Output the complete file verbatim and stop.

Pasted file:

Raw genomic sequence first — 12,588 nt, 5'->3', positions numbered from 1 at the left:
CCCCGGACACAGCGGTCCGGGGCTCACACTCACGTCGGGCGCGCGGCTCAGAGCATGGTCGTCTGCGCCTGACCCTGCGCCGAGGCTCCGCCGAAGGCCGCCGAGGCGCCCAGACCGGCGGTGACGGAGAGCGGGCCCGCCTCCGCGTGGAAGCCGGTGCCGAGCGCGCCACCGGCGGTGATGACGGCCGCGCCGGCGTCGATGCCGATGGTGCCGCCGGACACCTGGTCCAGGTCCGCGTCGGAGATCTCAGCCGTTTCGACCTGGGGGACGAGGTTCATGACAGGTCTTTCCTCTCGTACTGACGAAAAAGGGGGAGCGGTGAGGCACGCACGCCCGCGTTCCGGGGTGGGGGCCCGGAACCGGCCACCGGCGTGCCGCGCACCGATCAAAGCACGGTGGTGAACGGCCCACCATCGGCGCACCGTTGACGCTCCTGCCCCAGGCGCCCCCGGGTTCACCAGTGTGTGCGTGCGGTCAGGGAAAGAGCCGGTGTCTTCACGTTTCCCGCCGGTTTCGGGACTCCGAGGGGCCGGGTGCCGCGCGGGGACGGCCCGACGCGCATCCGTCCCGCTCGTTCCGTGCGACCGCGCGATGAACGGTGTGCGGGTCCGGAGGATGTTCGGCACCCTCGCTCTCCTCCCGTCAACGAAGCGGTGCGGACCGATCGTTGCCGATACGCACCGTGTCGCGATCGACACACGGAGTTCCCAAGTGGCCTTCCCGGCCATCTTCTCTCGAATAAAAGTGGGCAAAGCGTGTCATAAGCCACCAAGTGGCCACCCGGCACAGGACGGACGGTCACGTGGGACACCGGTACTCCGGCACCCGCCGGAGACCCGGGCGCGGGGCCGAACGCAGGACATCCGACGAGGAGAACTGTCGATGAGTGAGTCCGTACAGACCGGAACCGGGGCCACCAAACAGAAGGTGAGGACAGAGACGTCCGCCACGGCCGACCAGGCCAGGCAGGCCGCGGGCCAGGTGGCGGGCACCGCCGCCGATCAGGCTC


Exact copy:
Raw genomic sequence first — 12,588 nt, 5'->3', positions numbered from 1 at the left:
CCCCGGACACAGCGGTCCGGGGCTCACACTCACGTCGGGCGCGCGGCTCAGAGCATGGTCGTCTGCGCCTGACCCTGCGCCGAGGCTCCGCCGAAGGCCGCCGAGGCGCCCAGACCGGCGGTGACGGAGAGCGGGCCCGCCTCCGCGTGGAAGCCGGTGCCGAGCGCGCCACCGGCGGTGATGACGGCCGCGCCGGCGTCGATGCCGATGGTGCCGCCGGACACCTGGTCCAGGTCCGCGTCGGAGATCTCAGCCGTTTCGACCTGGGGGACGAGGTTCATGACAGGTCTTTCCTCTCGTACTGACGAAAAAGGGGGAGCGGTGAGGCACGCACGCCCGCGTTCCGGGGTGGGGGCCCGGAACCGGCCACCGGCGTGCCGCGCACCGATCAAAGCACGGTGGTGAACGGCCCACCATCGGCGCACCGTTGACGCTCCTGCCCCAGGCGCCCCCGGGTTCACCAGTGTGTGCGTGCGGTCAGGGAAAGAGCCGGTGTCTTCACGTTTCCCGCCGGTTTCGGGACTCCGAGGGGCCGGGTGCCGCGCGGGGACGGCCCGACGCGCATCCGTCCCGCTCGTTCCGTGCGACCGCGCGATGAACGGTGTGCGGGTCCGGAGGATGTTCGGCACCCTCGCTCTCCTCCCGTCAACGAAGCGGTGCGGACCGATCGTTGCCGATACGCACCGTGTCGCGATCGACACACGGAGTTCCCAAGTGGCCTTCCCGGCCATCTTCTCTCGAATAAAAGTGGGCAAAGCGTGTCATAAGCCACCAAGTGGCCACCCGGCACAGGACGGACGGTCACGTGGGACACCGGTACTCCGGCACCCGCCGGAGACCCGGGCGCGGGGCCGAACGCAGGACATCCGACGAGGAGAACTGTCGATGAGTGAGTCCGTACAGACCGGAACCGGGGCCACCAAACAGAAGGTGAGGACAGAGACGTCCGCCACGGCCGACCAGGCCAGGCAGGCCGCGGGCCAGGTGGCGGGCACCGCCGCCGATCAGGCTC